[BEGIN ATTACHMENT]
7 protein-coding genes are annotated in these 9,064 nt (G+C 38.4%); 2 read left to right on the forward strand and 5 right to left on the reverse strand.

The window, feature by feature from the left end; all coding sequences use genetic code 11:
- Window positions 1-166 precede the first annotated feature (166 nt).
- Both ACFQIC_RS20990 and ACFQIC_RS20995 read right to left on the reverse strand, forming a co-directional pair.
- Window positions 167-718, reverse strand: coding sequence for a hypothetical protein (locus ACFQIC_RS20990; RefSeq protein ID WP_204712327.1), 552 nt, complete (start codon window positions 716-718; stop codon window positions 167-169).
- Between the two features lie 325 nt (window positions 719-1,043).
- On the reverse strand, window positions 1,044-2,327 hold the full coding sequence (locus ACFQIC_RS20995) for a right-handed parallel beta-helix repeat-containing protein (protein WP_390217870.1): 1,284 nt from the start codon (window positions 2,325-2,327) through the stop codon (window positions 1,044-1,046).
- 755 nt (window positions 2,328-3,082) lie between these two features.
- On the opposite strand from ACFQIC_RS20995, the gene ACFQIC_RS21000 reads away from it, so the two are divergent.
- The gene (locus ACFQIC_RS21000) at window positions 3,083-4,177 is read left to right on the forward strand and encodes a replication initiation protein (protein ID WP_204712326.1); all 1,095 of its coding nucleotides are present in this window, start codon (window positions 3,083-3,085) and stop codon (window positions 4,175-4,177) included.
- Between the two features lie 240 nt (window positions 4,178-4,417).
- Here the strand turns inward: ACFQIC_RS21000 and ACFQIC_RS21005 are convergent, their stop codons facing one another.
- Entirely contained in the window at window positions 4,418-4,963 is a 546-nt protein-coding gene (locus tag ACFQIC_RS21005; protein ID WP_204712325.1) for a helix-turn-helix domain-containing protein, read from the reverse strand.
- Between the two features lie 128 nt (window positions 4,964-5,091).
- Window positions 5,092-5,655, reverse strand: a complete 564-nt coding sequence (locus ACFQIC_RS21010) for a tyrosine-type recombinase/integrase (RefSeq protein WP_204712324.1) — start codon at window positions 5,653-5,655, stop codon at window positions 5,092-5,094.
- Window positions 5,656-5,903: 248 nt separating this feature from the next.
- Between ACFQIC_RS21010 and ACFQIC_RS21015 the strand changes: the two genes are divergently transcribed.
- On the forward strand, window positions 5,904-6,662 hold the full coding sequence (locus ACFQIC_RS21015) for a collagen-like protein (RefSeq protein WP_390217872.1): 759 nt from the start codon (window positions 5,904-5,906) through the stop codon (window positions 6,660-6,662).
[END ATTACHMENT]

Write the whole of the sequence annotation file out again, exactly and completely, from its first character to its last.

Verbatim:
7 protein-coding genes are annotated in these 9,064 nt (G+C 38.4%); 2 read left to right on the forward strand and 5 right to left on the reverse strand.

The window, feature by feature from the left end; all coding sequences use genetic code 11:
- Window positions 1-166 precede the first annotated feature (166 nt).
- Both ACFQIC_RS20990 and ACFQIC_RS20995 read right to left on the reverse strand, forming a co-directional pair.
- Window positions 167-718, reverse strand: coding sequence for a hypothetical protein (locus ACFQIC_RS20990; RefSeq protein ID WP_204712327.1), 552 nt, complete (start codon window positions 716-718; stop codon window positions 167-169).
- Between the two features lie 325 nt (window positions 719-1,043).
- On the reverse strand, window positions 1,044-2,327 hold the full coding sequence (locus ACFQIC_RS20995) for a right-handed parallel beta-helix repeat-containing protein (protein WP_390217870.1): 1,284 nt from the start codon (window positions 2,325-2,327) through the stop codon (window positions 1,044-1,046).
- 755 nt (window positions 2,328-3,082) lie between these two features.
- On the opposite strand from ACFQIC_RS20995, the gene ACFQIC_RS21000 reads away from it, so the two are divergent.
- The gene (locus ACFQIC_RS21000) at window positions 3,083-4,177 is read left to right on the forward strand and encodes a replication initiation protein (protein ID WP_204712326.1); all 1,095 of its coding nucleotides are present in this window, start codon (window positions 3,083-3,085) and stop codon (window positions 4,175-4,177) included.
- Between the two features lie 240 nt (window positions 4,178-4,417).
- Here the strand turns inward: ACFQIC_RS21000 and ACFQIC_RS21005 are convergent, their stop codons facing one another.
- Entirely contained in the window at window positions 4,418-4,963 is a 546-nt protein-coding gene (locus tag ACFQIC_RS21005; protein ID WP_204712325.1) for a helix-turn-helix domain-containing protein, read from the reverse strand.
- Between the two features lie 128 nt (window positions 4,964-5,091).
- Window positions 5,092-5,655, reverse strand: a complete 564-nt coding sequence (locus ACFQIC_RS21010) for a tyrosine-type recombinase/integrase (RefSeq protein WP_204712324.1) — start codon at window positions 5,653-5,655, stop codon at window positions 5,092-5,094.
- Window positions 5,656-5,903: 248 nt separating this feature from the next.
- Between ACFQIC_RS21010 and ACFQIC_RS21015 the strand changes: the two genes are divergently transcribed.
- On the forward strand, window positions 5,904-6,662 hold the full coding sequence (locus ACFQIC_RS21015) for a collagen-like protein (RefSeq protein WP_390217872.1): 759 nt from the start codon (window positions 5,904-5,906) through the stop codon (window positions 6,660-6,662).